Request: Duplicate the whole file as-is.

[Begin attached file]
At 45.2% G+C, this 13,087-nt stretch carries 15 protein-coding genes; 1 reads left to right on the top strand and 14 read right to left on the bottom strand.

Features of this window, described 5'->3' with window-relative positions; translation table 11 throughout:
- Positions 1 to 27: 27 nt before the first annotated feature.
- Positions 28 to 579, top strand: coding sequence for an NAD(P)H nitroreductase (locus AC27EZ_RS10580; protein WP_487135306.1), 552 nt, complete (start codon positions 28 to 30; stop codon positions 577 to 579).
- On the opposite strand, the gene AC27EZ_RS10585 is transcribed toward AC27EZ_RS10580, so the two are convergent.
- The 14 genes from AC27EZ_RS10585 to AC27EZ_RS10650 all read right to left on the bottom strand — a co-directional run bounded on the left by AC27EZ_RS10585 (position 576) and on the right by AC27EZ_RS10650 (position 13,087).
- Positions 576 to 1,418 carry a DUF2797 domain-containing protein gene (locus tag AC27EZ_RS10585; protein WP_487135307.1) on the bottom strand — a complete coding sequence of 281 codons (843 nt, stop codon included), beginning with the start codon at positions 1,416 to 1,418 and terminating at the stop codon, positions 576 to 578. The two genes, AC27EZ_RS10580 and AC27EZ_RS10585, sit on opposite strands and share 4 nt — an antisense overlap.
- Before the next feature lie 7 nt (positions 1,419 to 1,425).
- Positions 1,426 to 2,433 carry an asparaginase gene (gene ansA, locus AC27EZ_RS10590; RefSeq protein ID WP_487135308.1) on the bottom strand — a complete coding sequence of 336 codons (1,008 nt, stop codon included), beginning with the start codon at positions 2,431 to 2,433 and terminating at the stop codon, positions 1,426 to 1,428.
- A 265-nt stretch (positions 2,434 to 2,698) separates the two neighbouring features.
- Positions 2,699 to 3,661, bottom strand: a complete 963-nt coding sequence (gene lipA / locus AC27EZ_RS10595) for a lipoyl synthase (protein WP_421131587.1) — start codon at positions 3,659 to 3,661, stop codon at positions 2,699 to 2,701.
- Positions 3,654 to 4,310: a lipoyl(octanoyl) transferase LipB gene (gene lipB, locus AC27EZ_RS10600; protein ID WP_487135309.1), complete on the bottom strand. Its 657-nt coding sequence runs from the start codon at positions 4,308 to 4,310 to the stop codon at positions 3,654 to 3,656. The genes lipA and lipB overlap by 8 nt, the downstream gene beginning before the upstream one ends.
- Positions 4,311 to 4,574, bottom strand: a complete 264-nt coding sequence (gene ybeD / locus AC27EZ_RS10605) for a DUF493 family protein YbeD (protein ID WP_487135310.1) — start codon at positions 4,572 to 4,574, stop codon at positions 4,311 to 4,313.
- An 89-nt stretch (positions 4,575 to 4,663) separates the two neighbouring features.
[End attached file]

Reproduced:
At 45.2% G+C, this 13,087-nt stretch carries 15 protein-coding genes; 1 reads left to right on the top strand and 14 read right to left on the bottom strand.

Features of this window, described 5'->3' with window-relative positions; translation table 11 throughout:
- Positions 1 to 27: 27 nt before the first annotated feature.
- Positions 28 to 579, top strand: coding sequence for an NAD(P)H nitroreductase (locus AC27EZ_RS10580; protein WP_487135306.1), 552 nt, complete (start codon positions 28 to 30; stop codon positions 577 to 579).
- On the opposite strand, the gene AC27EZ_RS10585 is transcribed toward AC27EZ_RS10580, so the two are convergent.
- The 14 genes from AC27EZ_RS10585 to AC27EZ_RS10650 all read right to left on the bottom strand — a co-directional run bounded on the left by AC27EZ_RS10585 (position 576) and on the right by AC27EZ_RS10650 (position 13,087).
- Positions 576 to 1,418 carry a DUF2797 domain-containing protein gene (locus tag AC27EZ_RS10585; protein WP_487135307.1) on the bottom strand — a complete coding sequence of 281 codons (843 nt, stop codon included), beginning with the start codon at positions 1,416 to 1,418 and terminating at the stop codon, positions 576 to 578. The two genes, AC27EZ_RS10580 and AC27EZ_RS10585, sit on opposite strands and share 4 nt — an antisense overlap.
- Before the next feature lie 7 nt (positions 1,419 to 1,425).
- Positions 1,426 to 2,433 carry an asparaginase gene (gene ansA, locus AC27EZ_RS10590; RefSeq protein ID WP_487135308.1) on the bottom strand — a complete coding sequence of 336 codons (1,008 nt, stop codon included), beginning with the start codon at positions 2,431 to 2,433 and terminating at the stop codon, positions 1,426 to 1,428.
- A 265-nt stretch (positions 2,434 to 2,698) separates the two neighbouring features.
- Positions 2,699 to 3,661, bottom strand: a complete 963-nt coding sequence (gene lipA / locus AC27EZ_RS10595) for a lipoyl synthase (protein WP_421131587.1) — start codon at positions 3,659 to 3,661, stop codon at positions 2,699 to 2,701.
- Positions 3,654 to 4,310: a lipoyl(octanoyl) transferase LipB gene (gene lipB, locus AC27EZ_RS10600; protein ID WP_487135309.1), complete on the bottom strand. Its 657-nt coding sequence runs from the start codon at positions 4,308 to 4,310 to the stop codon at positions 3,654 to 3,656. The genes lipA and lipB overlap by 8 nt, the downstream gene beginning before the upstream one ends.
- Positions 4,311 to 4,574, bottom strand: a complete 264-nt coding sequence (gene ybeD / locus AC27EZ_RS10605) for a DUF493 family protein YbeD (protein ID WP_487135310.1) — start codon at positions 4,572 to 4,574, stop codon at positions 4,311 to 4,313.
- An 89-nt stretch (positions 4,575 to 4,663) separates the two neighbouring features.